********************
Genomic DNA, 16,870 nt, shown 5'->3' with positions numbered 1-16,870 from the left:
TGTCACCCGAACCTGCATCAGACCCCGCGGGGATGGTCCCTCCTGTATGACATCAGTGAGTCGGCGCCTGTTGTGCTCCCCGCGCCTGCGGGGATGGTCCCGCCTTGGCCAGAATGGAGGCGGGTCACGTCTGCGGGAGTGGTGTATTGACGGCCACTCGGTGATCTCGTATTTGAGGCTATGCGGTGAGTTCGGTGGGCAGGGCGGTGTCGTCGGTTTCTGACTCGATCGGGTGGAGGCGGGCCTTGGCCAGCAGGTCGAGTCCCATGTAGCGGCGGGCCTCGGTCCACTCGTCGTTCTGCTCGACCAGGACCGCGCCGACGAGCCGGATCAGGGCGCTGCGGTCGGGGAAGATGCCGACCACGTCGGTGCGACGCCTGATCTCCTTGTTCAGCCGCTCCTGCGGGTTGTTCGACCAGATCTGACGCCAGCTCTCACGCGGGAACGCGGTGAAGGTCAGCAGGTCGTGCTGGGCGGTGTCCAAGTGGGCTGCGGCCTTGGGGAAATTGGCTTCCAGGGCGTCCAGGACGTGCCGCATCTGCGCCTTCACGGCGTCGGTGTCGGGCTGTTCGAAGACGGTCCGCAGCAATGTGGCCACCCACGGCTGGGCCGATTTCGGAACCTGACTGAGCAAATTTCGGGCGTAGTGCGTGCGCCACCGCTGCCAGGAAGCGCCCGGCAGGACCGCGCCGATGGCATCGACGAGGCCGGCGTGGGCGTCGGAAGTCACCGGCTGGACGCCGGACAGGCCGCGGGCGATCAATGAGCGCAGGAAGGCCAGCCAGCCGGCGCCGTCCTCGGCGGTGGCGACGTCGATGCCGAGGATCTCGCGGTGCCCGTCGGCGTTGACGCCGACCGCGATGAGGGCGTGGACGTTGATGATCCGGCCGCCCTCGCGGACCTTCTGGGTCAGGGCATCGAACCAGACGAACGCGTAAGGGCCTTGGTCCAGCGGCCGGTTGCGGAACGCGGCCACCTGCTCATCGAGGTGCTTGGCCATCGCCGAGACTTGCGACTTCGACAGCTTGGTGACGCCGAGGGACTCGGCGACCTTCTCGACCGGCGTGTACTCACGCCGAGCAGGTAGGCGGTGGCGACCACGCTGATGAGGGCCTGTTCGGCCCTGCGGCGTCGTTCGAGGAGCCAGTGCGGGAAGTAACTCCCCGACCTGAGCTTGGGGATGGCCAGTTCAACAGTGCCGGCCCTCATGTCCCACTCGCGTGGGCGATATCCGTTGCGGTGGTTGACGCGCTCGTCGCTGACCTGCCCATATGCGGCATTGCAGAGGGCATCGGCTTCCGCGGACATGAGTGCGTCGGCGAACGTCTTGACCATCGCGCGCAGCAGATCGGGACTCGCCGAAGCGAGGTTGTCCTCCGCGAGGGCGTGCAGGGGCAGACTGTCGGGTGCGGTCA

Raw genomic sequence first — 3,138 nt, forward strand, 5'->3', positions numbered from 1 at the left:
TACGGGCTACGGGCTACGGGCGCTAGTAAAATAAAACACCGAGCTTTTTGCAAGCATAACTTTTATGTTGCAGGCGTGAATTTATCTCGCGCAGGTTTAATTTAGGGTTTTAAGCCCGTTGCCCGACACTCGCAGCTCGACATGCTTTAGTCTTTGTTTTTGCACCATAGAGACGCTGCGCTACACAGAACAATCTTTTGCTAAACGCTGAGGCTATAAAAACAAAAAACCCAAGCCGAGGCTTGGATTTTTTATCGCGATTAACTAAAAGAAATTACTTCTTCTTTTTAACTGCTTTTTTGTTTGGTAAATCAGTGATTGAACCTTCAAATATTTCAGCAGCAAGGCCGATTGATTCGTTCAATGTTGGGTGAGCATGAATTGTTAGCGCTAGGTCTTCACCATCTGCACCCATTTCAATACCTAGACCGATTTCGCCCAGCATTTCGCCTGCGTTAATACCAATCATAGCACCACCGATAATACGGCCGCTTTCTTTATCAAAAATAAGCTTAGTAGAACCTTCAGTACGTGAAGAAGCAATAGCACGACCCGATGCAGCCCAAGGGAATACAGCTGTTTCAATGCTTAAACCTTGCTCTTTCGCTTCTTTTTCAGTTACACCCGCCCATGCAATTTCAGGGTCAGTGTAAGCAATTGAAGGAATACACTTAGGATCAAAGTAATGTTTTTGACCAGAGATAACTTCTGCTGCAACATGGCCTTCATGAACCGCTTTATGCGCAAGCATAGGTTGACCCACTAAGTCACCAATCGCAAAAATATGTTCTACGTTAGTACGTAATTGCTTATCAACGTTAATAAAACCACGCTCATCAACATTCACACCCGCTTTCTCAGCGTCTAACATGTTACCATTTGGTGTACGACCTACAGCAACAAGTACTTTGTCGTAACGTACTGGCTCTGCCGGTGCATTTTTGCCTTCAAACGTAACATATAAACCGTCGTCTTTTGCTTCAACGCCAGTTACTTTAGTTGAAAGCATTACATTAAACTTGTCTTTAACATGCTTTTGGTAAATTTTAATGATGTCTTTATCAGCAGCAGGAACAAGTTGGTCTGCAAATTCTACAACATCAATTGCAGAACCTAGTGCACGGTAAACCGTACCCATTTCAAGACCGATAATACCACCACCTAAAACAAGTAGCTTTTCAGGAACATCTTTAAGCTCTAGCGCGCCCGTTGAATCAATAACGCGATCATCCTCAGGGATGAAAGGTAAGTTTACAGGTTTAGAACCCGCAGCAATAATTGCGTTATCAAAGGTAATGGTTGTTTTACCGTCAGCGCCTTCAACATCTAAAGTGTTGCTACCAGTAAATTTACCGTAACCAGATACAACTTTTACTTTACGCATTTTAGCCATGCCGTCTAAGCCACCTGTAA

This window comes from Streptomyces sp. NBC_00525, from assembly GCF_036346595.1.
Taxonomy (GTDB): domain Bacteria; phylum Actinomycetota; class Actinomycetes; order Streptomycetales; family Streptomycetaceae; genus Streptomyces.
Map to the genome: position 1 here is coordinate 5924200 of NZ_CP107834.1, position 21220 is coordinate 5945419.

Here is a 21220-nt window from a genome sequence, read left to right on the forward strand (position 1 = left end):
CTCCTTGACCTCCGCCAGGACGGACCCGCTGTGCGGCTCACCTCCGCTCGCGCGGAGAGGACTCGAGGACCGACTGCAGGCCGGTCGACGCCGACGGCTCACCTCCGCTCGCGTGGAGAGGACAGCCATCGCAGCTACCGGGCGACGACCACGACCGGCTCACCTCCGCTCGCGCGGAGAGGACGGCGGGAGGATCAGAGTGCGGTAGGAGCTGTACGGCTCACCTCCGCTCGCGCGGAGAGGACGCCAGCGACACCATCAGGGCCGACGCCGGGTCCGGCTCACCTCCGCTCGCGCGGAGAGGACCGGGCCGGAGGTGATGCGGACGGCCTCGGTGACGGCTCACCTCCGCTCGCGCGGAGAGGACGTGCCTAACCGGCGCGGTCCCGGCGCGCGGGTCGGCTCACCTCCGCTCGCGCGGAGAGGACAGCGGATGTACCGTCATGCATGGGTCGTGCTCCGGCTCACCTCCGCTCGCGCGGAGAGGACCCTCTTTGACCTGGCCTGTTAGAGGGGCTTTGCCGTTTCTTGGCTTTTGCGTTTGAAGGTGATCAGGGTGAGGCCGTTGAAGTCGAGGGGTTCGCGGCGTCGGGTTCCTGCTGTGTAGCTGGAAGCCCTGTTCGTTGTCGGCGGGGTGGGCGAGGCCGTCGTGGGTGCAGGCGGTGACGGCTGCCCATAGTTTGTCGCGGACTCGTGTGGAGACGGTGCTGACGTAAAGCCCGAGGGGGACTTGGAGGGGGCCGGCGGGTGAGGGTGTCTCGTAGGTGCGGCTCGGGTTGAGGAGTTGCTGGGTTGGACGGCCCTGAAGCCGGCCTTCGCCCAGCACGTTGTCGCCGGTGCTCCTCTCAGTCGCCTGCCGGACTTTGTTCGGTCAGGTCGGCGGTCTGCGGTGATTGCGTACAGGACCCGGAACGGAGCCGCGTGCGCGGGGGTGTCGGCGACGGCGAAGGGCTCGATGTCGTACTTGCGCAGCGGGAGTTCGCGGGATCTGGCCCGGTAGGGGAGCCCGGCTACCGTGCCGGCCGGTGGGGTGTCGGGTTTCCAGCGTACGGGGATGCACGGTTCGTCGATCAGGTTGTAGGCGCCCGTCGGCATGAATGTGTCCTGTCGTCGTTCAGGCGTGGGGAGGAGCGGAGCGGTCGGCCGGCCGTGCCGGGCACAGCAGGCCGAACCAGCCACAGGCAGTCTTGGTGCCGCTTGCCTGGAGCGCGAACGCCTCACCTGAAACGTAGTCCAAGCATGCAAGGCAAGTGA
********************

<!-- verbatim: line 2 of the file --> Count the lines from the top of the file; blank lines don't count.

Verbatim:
TGTCACCCGAACCTGCATCAGACCCCGCGGGGATGGTCCCTCCTGTATGACATCAGTGAGTCGGCGCCTGTTGTGCTCCCCGCGCCTGCGGGGATGGTCCCGCCTTGGCCAGAATGGAGGCGGGTCACGTCTGCGGGAGTGGTGTATTGACGGCCACTCGGTGATCTCGTATTTGAGGCTATGCGGTGAGTTCGGTGGGCAGGGCGGTGTCGTCGGTTTCTGACTCGATCGGGTGGAGGCGGGCCTTGGCCAGCAGGTCGAGTCCCATGTAGCGGCGGGCCTCGGTCCACTCGTCGTTCTGCTCGACCAGGACCGCGCCGACGAGCCGGATCAGGGCGCTGCGGTCGGGGAAGATGCCGACCACGTCGGTGCGACGCCTGATCTCCTTGTTCAGCCGCTCCTGCGGGTTGTTCGACCAGATCTGACGCCAGCTCTCACGCGGGAACGCGGTGAAGGTCAGCAGGTCGTGCTGGGCGGTGTCCAAGTGGGCTGCGGCCTTGGGGAAATTGGCTTCCAGGGCGTCCAGGACGTGCCGCATCTGCGCCTTCACGGCGTCGGTGTCGGGCTGTTCGAAGACGGTCCGCAGCAATGTGGCCACCCACGGCTGGGCCGATTTCGGAACCTGACTGAGCAAATTTCGGGCGTAGTGCGTGCGCCACCGCTGCCAGGAAGCGCCCGGCAGGACCGCGCCGATGGCATCGACGAGGCCGGCGTGGGCGTCGGAAGTCACCGGCTGGACGCCGGACAGGCCGCGGGCGATCAATGAGCGCAGGAAGGCCAGCCAGCCGGCGCCGTCCTCGGCGGTGGCGACGTCGATGCCGAGGATCTCGCGGTGCCCGTCGGCGTTGACGCCGACCGCGATGAGGGCGTGGACGTTGATGATCCGGCCGCCCTCGCGGACCTTCTGGGTCAGGGCATCGAACCAGACGAACGCGTAAGGGCCTTGGTCCAGCGGCCGGTTGCGGAACGCGGCCACCTGCTCATCGAGGTGCTTGGCCATCGCCGAGACTTGCGACTTCGACAGCTTGGTGACGCCGAGGGACTCGGCGACCTTCTCGACCGGCGTGTACTCACGCCGAGCAGGTAGGCGGTGGCGACCACGCTGATGAGGGCCTGTTCGGCCCTGCGGCGTCGTTCGAGGAGCCAGTGCGGGAAGTAACTCCCCGACCTGAGCTTGGGGATGGCCAGTTCAACAGTGCCGGCCCTCATGTCCCACTCGCGTGGGCGATATCCGTTGCGGTGGTTGACGCGCTCGTCGCTGACCTGCCCATATGCGGCATTGCAGAGGGCATCGGCTTCCGCGGACATGAGTGCGTCGGCGAACGTCTTGACCATCGCGCGCAGCAGATCGGGACTCGCCGAAGCGAGGTTGTCCTCCGCGAGGGCGTGCAGGGGCAGACTGTCGGGTGCGGTCA